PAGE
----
Part of this was due to the class nature of the army. Its leaders acted as a minor aristocracy. Several of the wives of the British officers and their families were captured. Macrory describes the snobbery thus;
"Eyre's wife, who had only one gown tried to borrow another from a lady who had trunks full, only to be rebuffed by the answer that she could not spare any. Mrs Eyre was also short of needles and persuaded Mackenzie to try to wheedle one or two out of Lady Sale... He never exercised greater diplomacy in his life, he said later, but he failed."
Such are the bonds of class that must rule even in the deepest dungeon. Interestingly, Mackenzie was so traumatised by this that for the rest of his life, he "could not resist picking up every needle or pin that he saw".
When news of the disaster reached India, and thence Britain, retribution was furious and swift. Kabul was recaptured from the rebels, and much of it was razed to the ground. The British didn't stay though, the Afghan people had stopped the permanent occupation.
It is of course impossible to read this book without noting the similarities with more recent events in Afghanistan. Then, as now, the occupying forces are unwanted by the majority of the Afghan people and they are finding that modern methods of fighting don't necessarily translate to the terrain that is being fought over. Problems of supply and unsuitable equipment once again raise their heads. Though I doubt that the current British garrison's have tried to bring a pack of fox hounds with them.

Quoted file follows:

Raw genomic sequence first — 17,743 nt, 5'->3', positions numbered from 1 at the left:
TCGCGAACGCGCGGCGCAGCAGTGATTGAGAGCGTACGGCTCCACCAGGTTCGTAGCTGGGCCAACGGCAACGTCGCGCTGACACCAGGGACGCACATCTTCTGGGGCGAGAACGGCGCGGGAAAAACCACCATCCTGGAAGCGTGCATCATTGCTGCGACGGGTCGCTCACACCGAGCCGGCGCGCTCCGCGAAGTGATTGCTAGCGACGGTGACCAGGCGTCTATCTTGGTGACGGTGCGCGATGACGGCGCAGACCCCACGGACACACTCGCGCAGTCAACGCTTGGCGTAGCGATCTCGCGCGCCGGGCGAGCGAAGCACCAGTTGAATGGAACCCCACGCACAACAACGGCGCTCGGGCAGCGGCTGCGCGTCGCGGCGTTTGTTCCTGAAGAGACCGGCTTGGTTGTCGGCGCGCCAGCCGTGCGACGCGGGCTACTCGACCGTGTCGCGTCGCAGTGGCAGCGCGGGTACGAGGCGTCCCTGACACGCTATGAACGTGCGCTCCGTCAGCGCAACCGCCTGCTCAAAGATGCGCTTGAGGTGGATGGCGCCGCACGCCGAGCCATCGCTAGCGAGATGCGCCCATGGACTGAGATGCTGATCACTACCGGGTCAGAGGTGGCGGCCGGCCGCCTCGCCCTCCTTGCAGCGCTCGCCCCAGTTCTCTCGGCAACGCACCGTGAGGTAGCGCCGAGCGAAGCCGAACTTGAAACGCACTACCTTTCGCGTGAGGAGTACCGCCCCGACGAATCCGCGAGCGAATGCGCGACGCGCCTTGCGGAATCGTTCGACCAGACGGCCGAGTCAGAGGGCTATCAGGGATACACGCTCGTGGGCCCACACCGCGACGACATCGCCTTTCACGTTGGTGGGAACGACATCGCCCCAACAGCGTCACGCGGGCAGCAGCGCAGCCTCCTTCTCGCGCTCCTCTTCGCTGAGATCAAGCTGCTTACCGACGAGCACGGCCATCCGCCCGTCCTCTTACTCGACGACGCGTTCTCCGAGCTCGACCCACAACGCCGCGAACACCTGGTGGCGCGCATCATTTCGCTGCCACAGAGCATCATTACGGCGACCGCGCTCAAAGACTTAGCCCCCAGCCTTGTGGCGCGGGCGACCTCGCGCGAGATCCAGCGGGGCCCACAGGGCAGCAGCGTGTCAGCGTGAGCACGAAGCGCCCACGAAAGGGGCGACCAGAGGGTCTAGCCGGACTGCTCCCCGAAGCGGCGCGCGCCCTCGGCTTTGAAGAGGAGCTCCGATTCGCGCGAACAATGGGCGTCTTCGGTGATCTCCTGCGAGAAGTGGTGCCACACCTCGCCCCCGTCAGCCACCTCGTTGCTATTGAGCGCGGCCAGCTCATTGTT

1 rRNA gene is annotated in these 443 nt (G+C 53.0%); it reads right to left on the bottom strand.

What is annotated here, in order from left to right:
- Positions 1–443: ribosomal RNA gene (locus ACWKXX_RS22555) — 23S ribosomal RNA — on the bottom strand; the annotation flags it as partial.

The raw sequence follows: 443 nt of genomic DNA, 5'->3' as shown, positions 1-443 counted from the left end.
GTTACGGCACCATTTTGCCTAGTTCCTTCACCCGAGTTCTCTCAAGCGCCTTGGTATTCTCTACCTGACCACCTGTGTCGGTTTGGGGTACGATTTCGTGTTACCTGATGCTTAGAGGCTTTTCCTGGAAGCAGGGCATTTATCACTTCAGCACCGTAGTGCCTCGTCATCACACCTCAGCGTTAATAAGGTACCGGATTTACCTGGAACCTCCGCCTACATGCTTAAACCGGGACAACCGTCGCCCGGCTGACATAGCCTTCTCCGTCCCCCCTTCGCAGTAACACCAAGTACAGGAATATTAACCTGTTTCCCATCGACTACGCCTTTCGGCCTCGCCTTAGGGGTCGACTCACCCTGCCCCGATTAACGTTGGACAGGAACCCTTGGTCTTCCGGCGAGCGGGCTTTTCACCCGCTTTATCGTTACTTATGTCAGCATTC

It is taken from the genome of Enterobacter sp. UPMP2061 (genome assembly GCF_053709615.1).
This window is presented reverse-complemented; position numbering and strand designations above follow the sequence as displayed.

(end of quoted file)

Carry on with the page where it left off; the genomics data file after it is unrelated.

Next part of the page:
But at root there is the same problem today as there was in the 1840s. Then, Britain occupied out of fear of a Russian threat to India. They saw the rest of the world as a place to be used in the interests of British imperialism. After the war a more level headed member of the British establishment said that he had no "intention of making war for the sake of promoting the study of Adam Smith among the Afghans". Today, the occupation of Afghanistan too has little point other than the furthering the interests of a section of the US and British ruling classes.
The thousands of men and women who perished in the Afghan snows almost 170 years ago, would have recognised the stupidity of what is being done there today. Perhaps they would also be surprised that few, if any lessons seem to have been learnt.
For those interested in the Flashman novels, this work forms the basis for much of the story in the first in that series.
The book's more recent title is "Retreat from Kabul: The Catastrophic British Defeat in Afghanistan, 1842"